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MAN page from openSUSE Leap 15 perl-Class-Std-Fast-0.0.8-lp151.4.1.x86_64.rpm

Class::Std::Fast

Section: User Contributed Perl Documentation (3)
Updated: 2016-07-06
Index 

NAME

Class::Std::Fast - faster but less secure than Class::Std 

VERSION

This document describes Class::Std::Fast 0.0.8 

SYNOPSIS

    package MyClass;    use Class::Std::Fast;    1;    package main;    MyClass->new();
 

DESCRIPTION

Class::Std::Fast allows you to use the beautiful API of Class::Std in afaster way than Class::Std does.

You can get the object's ident via scalarifiyng your object.

Getting the objects ident is still possible via the ident method, but it'sfaster to scalarify your object. 

SUBROUTINES/METHODS

 

new

The constructor acts like Class::Std's constructor. For extended constructorssee Constructors below.

    package FastObject;    use Class::Std::Fast;    1;    my $fast_obj = FastObject->new();
 

ident

If you use Class::Std::Fast you shouldn't use this method. It's only existantfor downward compatibility.

    # insted of    my $ident = ident $self;    # use    my $ident = ${$self};
 

initialize

    Class::Std::Fast::initialize();

Imported from Class::Std. Please look at the documentation fromClass::Std for more details. 

Methods for accessing Class::Std::Fast's internals

Class::Std::Fast exposes some of it's internals to allow the constructionof Class::Std::Fast based objects from outside the auto-generatedconstructors.

You should never use these methods for doing anything else. In fact youshould not use these methods at all, unless you know what you're doing. 

ID

Returns an ID for the next object to construct.

If you ever need to override the constructor created by Class::Std::Fast,be sure to use Class::Std::Fast::ID as the source for the ID to assign toyour blessed scalar.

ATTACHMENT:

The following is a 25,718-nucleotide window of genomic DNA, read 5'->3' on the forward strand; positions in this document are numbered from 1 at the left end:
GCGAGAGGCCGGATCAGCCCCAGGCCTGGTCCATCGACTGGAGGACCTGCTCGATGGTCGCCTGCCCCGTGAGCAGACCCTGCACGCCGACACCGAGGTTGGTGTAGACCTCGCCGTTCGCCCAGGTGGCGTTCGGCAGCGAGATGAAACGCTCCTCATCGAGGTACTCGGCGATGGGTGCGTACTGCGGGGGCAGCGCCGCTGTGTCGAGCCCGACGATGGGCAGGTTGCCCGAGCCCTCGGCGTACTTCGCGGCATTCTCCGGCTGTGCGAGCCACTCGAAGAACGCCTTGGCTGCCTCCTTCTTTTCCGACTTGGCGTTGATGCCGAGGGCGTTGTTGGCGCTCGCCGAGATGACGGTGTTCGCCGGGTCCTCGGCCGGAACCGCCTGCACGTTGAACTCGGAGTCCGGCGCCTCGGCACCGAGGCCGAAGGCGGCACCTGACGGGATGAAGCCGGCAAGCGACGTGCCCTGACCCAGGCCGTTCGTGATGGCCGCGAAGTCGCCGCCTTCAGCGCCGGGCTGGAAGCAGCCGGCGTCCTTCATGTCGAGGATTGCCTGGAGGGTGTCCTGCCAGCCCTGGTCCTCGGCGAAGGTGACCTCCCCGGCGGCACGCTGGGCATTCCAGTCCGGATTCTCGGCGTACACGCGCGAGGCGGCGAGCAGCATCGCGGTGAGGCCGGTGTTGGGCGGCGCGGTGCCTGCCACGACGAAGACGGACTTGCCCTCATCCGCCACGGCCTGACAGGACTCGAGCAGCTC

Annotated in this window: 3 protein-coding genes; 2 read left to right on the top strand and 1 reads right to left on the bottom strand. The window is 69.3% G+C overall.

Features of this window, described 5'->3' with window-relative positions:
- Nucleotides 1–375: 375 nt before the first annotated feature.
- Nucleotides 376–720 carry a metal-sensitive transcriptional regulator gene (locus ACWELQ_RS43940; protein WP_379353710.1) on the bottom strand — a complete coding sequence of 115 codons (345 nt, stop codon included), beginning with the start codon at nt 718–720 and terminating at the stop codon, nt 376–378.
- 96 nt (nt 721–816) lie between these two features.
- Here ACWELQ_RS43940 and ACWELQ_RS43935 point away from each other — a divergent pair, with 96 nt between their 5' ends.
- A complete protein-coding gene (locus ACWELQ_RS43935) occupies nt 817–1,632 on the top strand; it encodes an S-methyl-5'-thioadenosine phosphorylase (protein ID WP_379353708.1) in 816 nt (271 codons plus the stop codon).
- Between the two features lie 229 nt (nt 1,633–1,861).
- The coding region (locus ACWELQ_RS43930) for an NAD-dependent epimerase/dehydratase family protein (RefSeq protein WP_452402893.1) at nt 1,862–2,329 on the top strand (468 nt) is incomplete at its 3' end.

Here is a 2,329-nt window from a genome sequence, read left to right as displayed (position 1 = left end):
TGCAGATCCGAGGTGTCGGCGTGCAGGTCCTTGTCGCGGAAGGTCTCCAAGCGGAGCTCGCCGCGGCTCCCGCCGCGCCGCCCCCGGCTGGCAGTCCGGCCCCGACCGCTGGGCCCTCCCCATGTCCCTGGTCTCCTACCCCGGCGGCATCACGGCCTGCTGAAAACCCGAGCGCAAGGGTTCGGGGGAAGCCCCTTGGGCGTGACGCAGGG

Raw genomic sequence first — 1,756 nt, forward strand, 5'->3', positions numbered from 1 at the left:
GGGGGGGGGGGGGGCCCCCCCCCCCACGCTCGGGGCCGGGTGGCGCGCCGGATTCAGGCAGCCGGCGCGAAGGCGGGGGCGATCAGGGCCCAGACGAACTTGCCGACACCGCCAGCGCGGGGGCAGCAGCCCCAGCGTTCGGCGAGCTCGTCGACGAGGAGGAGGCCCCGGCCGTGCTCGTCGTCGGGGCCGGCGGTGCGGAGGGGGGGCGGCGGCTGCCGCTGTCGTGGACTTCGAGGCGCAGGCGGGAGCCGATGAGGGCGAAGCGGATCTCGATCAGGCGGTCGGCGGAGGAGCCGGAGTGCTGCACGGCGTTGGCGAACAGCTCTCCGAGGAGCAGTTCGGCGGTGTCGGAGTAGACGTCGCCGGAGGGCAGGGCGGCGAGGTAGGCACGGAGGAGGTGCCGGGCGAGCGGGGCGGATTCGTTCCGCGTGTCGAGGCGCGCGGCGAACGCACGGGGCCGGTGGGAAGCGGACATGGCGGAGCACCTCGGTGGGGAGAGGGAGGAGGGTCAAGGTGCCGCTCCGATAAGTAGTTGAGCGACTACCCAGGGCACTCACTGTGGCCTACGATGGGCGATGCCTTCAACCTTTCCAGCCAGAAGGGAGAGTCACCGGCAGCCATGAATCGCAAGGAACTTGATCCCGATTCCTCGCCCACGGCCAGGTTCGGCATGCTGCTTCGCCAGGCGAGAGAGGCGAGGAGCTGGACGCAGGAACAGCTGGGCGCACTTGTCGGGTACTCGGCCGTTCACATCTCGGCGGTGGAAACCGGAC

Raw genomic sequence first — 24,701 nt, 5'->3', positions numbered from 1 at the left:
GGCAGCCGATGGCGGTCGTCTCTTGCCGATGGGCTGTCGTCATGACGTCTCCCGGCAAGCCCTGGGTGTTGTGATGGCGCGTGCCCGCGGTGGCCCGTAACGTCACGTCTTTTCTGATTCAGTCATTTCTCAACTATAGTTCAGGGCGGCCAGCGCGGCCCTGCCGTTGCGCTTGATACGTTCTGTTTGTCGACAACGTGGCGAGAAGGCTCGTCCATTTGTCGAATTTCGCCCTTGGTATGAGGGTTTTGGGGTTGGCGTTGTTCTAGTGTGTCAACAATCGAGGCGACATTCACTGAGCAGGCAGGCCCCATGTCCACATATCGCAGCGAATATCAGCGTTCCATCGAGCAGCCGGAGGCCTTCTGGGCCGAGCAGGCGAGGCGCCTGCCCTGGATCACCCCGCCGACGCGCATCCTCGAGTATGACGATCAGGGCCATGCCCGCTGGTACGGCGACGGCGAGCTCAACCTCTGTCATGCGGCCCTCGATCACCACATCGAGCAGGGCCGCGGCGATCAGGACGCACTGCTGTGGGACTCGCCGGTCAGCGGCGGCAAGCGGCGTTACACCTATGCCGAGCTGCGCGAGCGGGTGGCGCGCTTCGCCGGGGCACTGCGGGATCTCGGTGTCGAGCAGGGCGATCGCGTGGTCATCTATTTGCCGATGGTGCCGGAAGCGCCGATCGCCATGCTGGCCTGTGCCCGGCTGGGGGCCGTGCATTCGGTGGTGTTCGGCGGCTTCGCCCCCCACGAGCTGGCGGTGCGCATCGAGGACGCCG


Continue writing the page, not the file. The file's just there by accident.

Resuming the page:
More precisely, you should construct your object like this:

    my $self = bless \do { my $foo = Class::Std::Fast::ID } , $class;

Every other method of constructing Class::Std::Fast - based objects will leadto data corruption (duplicate object IDs). 

ID_GENERATOR_REF

Returns a reference to the ID counter scalar.

The current value is the next object ID !

You should never use this method unless you're trying to createClass::Std::Fast objects from outside Class::Std::Fast (and possibly outsideperl).

In case you do (like when creating perl objects in XS code), be sure topost-increment the ID counter after creating an object, which you may dofrom C with

    sv_inc( SvRV(id_counter_ref) )
 

OBJECT_CACHE_REF

Returns a reference to the object cache.

You should never use this method unless your're trying to (re-)createClass::Std::Fast objects from outside Class::Std::Fast (and possibly outsideperl).

See <L/EXTENSIONS TO Class::Std> for a description of the object cachefacility. 

EXTENSIONS TO Class::Std

 

Methods

real_can

Class::Std::Fast saves away UNIVERSAL::can as Class::Std::Fast::real_can beforeoverwriting it. You should not use real_can, because it does not check forsubroutines implemented via AUTOMETHOD.

It is there if you need the old can() for speed reasons, and know what you'redoing. 

Constructors

Class::Std::Fast allows the user to chose between several constructoroptions.
*
Standard constructor